Stauffenberg and Haeften observed a body covered with Hitler's cloak being carried out of the briefing hut on a stretcher and assumed he had been killed. They got into a car but luckily the alarm had not yet been given when they reached Guard Post 1. The Lieutenant in charge, who had heard the blast, stopped the car and asked to see their papers. Stauffenberg who was given immediate respect with his mutilations suffered on the front-line and his aristocratic commanding exterior; said he must go to the airfield at once. After a short pause the Lieutenant let them go.
According to eyewitness testimony and a subsequent investigation by the Gestapo, Stauffenberg's briefcase containing the bomb had been moved farther under the conference table in the last seconds before the explosion in order to provide additional room for the participants around the table. Consequently, the table acted as a partial shield, protecting Hitler from the full force of the blast, sparing him from serious injury of death. The stenographer Heinz Berger, died that afternoon, and three others, General Rudolf Schmundt, General Günther Korten, and Colonel Heinz Brandt did not recover from their wounds. Hitler's right arm was badly injured but he survived.
On hearing this General Carl-Heinrich von Stülpnagel arrested as planned 1,200 SS and Gestapo men in Paris and cut off all communication from France to Germany. The original plan was for Erwin von Witzleben, Ludwig Beck, and Erich Fromm to take control of the German Army. However, General Erich Fellgiebel, sent a message to General Friedrich Olbricht to say that Hitler had survived the blast. The most calamitous flaw in Operation Valkyrie was the failure to consider the possibility that Hitler might survive the bomb attack. Olbricht told Hans Gisevius, they decided it was best to wait and to do nothing, to behave "routinely" and to follow their everyday habits. Major Albrecht Metz von Quirnheim long closely involved in the plot, had already begun the action with a cabled message to regional military commanders, beginning with the words: "The Führer, Adolf Hitler, is dead."
Witzleben spent the next two years at his country estate. He kept in touch with anti-Nazis and in 1944 became involved in the July Plot. After Claus von Stauffenberg planted the bomb the conspirators thought that Hitler had been killed and Witzleben was installed as Commander in Chief of the Armed Forces and Erich Hoepner as Commander of the Home Army.
On 21st July, 1944 Witzleben was arrested and during his trial on 7th August he was humiliated by being forced to appear in court without his belt and false teeth. Witzleben was sentenced to death on the same day. Witzleben gave these closing words in court, addressed to Freisler: "You can turn us over to the executioner. In three months the outraged and tormented people will call you to account and drag you through the filth in the streets alive."
Erwin von Witzleben was executed on 8th August, 1944, by being hung by piano wire from a meat hook.
I will crush and destroy the criminals who have dared to oppose themselves to Providence and to me. These traitors to their own people deserve ignominious death, and this is what they shall have. This time the full price will be paid by all those who are involved, and by their families, and by all those who have helped them. This nest of vipers who have tried to sabotage the grandeur of my Germany will be exterminated once and for all.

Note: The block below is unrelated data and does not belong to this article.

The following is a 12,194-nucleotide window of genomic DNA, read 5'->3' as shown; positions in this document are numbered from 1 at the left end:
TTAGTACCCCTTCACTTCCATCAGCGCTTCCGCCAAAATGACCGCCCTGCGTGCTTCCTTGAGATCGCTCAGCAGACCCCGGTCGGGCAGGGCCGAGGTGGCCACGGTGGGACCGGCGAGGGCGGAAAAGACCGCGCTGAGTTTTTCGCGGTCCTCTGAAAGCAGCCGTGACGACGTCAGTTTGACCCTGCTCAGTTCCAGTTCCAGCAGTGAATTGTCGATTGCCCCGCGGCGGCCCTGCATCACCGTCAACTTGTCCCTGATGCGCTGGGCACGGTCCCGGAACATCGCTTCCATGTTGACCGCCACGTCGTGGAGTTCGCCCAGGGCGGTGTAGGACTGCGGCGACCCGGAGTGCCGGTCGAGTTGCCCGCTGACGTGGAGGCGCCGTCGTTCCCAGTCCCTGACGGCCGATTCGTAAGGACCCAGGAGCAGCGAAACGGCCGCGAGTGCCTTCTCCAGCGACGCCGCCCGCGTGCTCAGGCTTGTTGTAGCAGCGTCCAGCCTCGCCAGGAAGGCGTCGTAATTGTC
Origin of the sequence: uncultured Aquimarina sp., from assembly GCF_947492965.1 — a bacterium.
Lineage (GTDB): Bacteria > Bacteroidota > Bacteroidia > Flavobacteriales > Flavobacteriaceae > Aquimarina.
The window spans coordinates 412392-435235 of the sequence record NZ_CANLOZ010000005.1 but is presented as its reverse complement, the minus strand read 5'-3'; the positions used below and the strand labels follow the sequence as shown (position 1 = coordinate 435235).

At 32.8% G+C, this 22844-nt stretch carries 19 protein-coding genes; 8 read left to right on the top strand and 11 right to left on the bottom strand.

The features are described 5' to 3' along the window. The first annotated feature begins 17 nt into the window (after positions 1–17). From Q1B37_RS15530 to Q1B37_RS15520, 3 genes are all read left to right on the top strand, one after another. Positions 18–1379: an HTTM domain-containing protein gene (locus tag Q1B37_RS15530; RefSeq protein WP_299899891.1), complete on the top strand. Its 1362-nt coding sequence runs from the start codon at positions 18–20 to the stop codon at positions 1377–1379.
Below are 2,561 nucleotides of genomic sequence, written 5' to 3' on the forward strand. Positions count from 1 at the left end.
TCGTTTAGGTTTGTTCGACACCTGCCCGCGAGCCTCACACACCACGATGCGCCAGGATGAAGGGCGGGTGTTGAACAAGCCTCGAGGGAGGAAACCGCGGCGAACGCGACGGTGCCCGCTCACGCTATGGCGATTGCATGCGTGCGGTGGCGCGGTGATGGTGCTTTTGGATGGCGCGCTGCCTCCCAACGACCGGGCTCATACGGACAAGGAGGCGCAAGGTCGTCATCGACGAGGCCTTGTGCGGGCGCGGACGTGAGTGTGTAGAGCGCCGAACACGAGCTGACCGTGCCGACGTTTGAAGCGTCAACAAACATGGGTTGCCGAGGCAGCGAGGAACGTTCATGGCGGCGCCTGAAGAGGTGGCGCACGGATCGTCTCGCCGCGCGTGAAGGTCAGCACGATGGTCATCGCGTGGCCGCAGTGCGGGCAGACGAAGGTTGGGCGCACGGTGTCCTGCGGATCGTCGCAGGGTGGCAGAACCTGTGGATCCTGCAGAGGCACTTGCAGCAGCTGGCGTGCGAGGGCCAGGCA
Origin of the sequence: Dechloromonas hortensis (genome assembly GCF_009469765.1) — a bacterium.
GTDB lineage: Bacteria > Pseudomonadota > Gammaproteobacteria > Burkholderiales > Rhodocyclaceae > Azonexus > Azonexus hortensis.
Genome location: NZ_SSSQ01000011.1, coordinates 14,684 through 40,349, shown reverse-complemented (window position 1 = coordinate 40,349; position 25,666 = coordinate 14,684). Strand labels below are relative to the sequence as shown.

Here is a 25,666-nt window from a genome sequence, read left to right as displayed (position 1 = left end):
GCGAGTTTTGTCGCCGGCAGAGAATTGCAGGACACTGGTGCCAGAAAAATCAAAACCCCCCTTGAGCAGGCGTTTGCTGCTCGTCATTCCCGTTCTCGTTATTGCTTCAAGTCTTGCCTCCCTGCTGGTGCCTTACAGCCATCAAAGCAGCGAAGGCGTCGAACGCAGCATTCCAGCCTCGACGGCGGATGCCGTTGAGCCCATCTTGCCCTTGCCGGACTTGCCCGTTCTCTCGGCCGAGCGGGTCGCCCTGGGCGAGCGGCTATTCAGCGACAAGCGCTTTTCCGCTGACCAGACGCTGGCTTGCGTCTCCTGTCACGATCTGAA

To create order, I have appointed Himmler Commander of the Reserve Army. I am convinced that with the disappearance of this very small clique of traitors and conspirators we are finally creating in the homeland the atmosphere which the fighters at the front need.
It is unthinkable that at the front, hundreds of thousands, no millions, of good men should be giving their all while a small gang of ambitious and miserable creatures here at home tries perpetually to sabotage them. This time we are going to settle accounts with them in the way we National Socialists are used to doing.
Imagine a room with a low ceiling and whitewashed walls. Below the ceiling a rail was fixed. From it hung six big hooks, like those butchers use to hang their meat. In one corner stood a movie camera. Reflectors cast a dazzling, blinding light. At the wall there was a small table with a bottle of cognac and glasses for the witnesses of the execution. The hangman wore a permanent leer, and made jokes unceasingly. The camera worked uninterruptedly, for Hitler wanted to see and hear how his enemies died. He had the executioner come to him, and had personally arranged the details of the procedure. "I want them to be hanged, hung up like carcasses of meat." Those were his words.
Field Marshal Witzleben freely admitted his part in the assassination attempt. He and the others were found guilty the next day and sentenced to hang that afternoon. Hitler had ordered that they be hung like cattle. "I want to see them hanging like carcasses in a slaughterhouse!" he commanded. The entire event was filmed by the Reich Film Corporation. Witzleben was first. Despite his poor showing at the trial, Witzleben met his death with courage and with as much dignity as was possible under the circumstances. A thin wire noose was placed around his neck, and the other end was secured to a meat hook. The executioner and his assistant then picked up the sixty-four-year-old soldier and dropped him so that his entire weight fell on his neck. They then pulled off his trousers so that he hung naked and twisted in agony as he slowly strangled. It took him almost five minutes to die, but he never once cried out. The other seven condemned men were executed in the same manner within an hour. They were followed over the next eight months by hundreds of others.